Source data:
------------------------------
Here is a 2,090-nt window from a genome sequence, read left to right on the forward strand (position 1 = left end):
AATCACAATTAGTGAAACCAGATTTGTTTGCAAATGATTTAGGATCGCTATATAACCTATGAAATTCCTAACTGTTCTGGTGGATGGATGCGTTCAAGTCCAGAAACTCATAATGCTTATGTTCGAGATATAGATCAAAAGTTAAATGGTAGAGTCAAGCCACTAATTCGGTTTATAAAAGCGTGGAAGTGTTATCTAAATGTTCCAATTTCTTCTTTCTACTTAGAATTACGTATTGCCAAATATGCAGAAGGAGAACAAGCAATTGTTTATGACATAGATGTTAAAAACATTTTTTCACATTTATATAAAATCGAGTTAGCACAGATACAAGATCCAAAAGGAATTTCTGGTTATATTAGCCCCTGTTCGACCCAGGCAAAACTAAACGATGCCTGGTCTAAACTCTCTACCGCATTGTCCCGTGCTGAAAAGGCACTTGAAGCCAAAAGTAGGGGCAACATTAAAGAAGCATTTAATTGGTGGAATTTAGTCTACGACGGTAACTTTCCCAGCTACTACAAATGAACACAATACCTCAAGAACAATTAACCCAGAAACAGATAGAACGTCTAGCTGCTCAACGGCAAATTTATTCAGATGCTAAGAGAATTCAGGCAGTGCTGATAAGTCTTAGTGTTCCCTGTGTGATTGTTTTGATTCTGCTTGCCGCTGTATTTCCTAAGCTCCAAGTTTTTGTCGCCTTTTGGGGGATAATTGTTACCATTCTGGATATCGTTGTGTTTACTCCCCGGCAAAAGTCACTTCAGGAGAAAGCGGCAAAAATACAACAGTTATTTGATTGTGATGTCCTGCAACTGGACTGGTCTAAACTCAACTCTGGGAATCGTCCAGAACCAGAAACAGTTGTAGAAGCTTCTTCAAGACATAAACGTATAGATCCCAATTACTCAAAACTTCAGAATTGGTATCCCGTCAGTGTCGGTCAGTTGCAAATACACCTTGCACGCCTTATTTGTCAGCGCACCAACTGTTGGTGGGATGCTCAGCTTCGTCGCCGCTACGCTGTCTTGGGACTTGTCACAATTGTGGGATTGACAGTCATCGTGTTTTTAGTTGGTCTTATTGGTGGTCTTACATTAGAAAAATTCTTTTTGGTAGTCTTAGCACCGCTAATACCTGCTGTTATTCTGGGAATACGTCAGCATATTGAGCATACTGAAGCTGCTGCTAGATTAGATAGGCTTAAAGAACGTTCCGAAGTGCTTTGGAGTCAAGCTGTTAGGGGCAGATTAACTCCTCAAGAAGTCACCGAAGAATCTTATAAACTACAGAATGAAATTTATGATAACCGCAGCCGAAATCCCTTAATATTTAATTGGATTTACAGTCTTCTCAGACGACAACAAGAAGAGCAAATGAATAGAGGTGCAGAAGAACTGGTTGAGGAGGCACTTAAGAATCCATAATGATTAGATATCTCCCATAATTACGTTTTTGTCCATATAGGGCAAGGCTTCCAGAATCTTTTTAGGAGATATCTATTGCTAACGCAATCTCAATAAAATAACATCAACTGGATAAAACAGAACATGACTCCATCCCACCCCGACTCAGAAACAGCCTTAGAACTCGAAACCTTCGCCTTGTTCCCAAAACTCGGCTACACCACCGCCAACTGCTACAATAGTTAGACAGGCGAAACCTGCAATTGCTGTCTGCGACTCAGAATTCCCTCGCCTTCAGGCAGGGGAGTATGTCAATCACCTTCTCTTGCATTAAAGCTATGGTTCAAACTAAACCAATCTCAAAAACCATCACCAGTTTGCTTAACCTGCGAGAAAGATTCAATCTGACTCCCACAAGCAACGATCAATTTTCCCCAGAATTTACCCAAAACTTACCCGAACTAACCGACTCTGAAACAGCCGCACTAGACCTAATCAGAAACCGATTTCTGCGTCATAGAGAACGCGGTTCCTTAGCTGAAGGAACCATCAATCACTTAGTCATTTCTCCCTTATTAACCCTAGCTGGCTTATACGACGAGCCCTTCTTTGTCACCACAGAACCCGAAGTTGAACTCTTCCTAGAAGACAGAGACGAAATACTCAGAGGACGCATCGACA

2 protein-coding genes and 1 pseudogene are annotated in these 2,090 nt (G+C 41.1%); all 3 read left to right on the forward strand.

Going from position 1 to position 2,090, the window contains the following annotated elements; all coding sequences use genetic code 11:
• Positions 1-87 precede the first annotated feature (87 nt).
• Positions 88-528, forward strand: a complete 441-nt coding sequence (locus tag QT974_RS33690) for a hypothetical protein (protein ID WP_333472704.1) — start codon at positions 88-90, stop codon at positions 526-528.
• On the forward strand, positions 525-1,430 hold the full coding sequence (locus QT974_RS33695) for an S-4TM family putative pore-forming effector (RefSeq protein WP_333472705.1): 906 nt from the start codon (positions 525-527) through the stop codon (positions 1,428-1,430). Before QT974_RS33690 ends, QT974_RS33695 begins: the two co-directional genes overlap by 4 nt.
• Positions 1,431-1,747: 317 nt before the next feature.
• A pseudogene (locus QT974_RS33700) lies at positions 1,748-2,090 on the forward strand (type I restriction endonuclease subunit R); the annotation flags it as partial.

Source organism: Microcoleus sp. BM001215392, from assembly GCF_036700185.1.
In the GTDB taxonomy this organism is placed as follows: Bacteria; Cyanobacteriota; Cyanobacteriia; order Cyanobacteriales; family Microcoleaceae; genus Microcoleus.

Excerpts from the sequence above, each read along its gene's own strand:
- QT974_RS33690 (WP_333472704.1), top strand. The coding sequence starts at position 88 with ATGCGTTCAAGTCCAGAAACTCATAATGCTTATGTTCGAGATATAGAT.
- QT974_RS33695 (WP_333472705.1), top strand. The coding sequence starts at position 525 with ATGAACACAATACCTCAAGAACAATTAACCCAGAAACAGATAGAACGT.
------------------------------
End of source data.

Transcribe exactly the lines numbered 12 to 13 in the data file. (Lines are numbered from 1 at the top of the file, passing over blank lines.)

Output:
Excerpts from the sequence above, each read along its gene's own strand:
- QT974_RS33690 (WP_333472704.1), top strand. The coding sequence starts at position 88 with ATGCGTTCAAGTCCAGAAACTCATAATGCTTATGTTCGAGATATAGAT.